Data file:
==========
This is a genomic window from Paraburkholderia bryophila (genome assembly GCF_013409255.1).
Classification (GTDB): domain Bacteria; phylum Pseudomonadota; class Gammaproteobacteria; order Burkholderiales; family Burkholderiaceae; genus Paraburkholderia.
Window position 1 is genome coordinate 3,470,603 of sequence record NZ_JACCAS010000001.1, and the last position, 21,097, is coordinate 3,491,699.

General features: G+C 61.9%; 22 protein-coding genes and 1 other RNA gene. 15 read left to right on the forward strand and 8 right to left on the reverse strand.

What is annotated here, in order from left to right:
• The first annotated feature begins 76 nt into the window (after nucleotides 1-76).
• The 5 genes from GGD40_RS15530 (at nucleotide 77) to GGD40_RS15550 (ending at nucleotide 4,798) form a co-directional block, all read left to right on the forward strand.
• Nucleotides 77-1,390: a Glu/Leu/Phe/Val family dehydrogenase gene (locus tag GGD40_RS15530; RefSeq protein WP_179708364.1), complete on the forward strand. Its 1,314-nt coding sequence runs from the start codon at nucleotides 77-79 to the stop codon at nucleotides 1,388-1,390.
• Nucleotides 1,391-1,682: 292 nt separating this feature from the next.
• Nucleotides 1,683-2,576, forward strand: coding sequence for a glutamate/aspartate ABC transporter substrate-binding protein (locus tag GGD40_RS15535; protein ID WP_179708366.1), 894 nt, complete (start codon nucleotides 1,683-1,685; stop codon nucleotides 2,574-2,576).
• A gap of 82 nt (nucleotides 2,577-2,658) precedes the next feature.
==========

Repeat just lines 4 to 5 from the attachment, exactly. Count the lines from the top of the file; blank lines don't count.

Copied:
General features: G+C 61.9%; 22 protein-coding genes and 1 other RNA gene. 15 read left to right on the forward strand and 8 right to left on the reverse strand.

What is annotated here, in order from left to right: